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Pharmaceuticals: Big job cuts at Exelixis follow clinical trial disappointment

by Rick Mullin
September 5, 2014 | A version of this story appeared in Volume 92, Issue 36

Exelixis, a South San Francisco-based small-molecule biotech firm, is eliminating 70% of its workforce following disappointing results in a Phase III clinical trial of cabozantinib, its thyroid cancer drug, for the treatment of metastatic castration-resistant prostate cancer (mCRPC). The job cuts will bring total employment to 70.

The news is the latest in a string of disappointments for the chemistry-based company, which in 2010 reduced its staff by 40%, eliminating 270 jobs, in an effort to narrow its once-broad focus on multiple cancer compounds.

Exelixis says the new job cuts, which hit employees involved with the mCRPC trials, will enable it to devote financial resources to late-stage trials of cabozantinib in metastatic renal cell carcinoma and advanced hepatocellular carcinoma.

Exelixis, which posted revenues of $31.3 million in 2013, down from $152 million in 2009, anticipates a one-time restructuring fee of up to $8 million as a result of the workforce reduction. The firm’s sales currently come from cabozantinib marketed as Cometriq for the treatment of metastatic medullary thyroid cancer, a rare disease.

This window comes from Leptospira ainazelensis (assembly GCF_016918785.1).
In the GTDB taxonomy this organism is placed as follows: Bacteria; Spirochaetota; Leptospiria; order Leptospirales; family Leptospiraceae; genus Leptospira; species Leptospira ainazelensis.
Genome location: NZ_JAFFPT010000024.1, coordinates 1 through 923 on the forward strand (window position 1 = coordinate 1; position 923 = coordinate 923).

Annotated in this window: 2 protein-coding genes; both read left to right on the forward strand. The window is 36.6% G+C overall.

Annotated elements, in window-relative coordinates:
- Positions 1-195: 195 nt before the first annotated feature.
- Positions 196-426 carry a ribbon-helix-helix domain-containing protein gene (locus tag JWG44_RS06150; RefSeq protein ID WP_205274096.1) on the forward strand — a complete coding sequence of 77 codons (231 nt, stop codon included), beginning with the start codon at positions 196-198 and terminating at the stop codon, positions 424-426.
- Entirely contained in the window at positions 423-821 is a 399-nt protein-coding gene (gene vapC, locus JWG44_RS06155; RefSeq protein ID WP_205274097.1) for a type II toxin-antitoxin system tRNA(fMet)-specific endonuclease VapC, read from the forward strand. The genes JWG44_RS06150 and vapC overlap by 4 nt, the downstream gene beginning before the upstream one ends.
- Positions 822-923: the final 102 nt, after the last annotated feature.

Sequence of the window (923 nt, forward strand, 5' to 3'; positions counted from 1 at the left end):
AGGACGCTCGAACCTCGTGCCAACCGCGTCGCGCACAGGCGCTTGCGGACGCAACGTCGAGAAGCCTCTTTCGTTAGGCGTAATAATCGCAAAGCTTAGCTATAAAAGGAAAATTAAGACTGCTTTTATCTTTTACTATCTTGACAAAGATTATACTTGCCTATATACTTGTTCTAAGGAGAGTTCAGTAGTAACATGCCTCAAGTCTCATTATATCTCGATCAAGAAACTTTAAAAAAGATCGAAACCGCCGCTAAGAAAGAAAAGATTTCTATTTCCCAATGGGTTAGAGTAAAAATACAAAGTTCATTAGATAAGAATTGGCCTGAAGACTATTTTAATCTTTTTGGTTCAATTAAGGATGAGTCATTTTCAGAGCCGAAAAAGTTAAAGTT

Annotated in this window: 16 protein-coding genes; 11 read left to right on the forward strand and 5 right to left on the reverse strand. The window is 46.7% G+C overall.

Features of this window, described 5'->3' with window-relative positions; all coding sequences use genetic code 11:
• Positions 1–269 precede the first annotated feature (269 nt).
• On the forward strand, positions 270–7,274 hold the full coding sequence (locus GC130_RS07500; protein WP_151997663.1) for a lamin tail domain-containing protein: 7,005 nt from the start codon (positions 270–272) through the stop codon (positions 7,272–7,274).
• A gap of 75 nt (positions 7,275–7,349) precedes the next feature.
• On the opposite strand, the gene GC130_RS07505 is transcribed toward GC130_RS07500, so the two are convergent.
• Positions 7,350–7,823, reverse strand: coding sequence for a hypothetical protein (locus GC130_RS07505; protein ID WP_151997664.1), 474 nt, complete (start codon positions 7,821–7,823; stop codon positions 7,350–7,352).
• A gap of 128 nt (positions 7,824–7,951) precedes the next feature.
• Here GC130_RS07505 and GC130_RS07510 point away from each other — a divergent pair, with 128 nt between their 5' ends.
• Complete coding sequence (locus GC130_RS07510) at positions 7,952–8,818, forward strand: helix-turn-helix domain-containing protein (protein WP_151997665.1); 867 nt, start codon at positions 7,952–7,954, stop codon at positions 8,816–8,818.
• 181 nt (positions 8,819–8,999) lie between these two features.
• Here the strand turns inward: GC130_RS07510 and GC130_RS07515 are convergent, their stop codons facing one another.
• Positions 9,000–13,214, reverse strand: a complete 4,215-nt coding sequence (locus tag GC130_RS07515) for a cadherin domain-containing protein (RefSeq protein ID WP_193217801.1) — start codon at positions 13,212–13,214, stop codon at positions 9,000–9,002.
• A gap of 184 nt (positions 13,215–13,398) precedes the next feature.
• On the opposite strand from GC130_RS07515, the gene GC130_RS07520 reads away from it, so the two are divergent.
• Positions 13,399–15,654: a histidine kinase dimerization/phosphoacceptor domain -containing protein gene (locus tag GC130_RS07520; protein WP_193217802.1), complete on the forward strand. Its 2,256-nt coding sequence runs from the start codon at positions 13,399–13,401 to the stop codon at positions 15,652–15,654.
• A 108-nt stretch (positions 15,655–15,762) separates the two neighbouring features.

At its prime, Exelixis had more than 300 research-related employees, a library of 4.5 million compounds that yielded 15 candidates deemed worthy of clinical trials, and partnerships with six large drug firms. Now its future hinges on a handful of clinical trials testing other indications for cabozantinib.

“From a balance sheet perspective they are in dire straits,” says Biren Amin, an analyst at Jefferies. The company has $349 million in debt and $352 million in cash, “but they are burning through that cash. Both trials require significant investment.”


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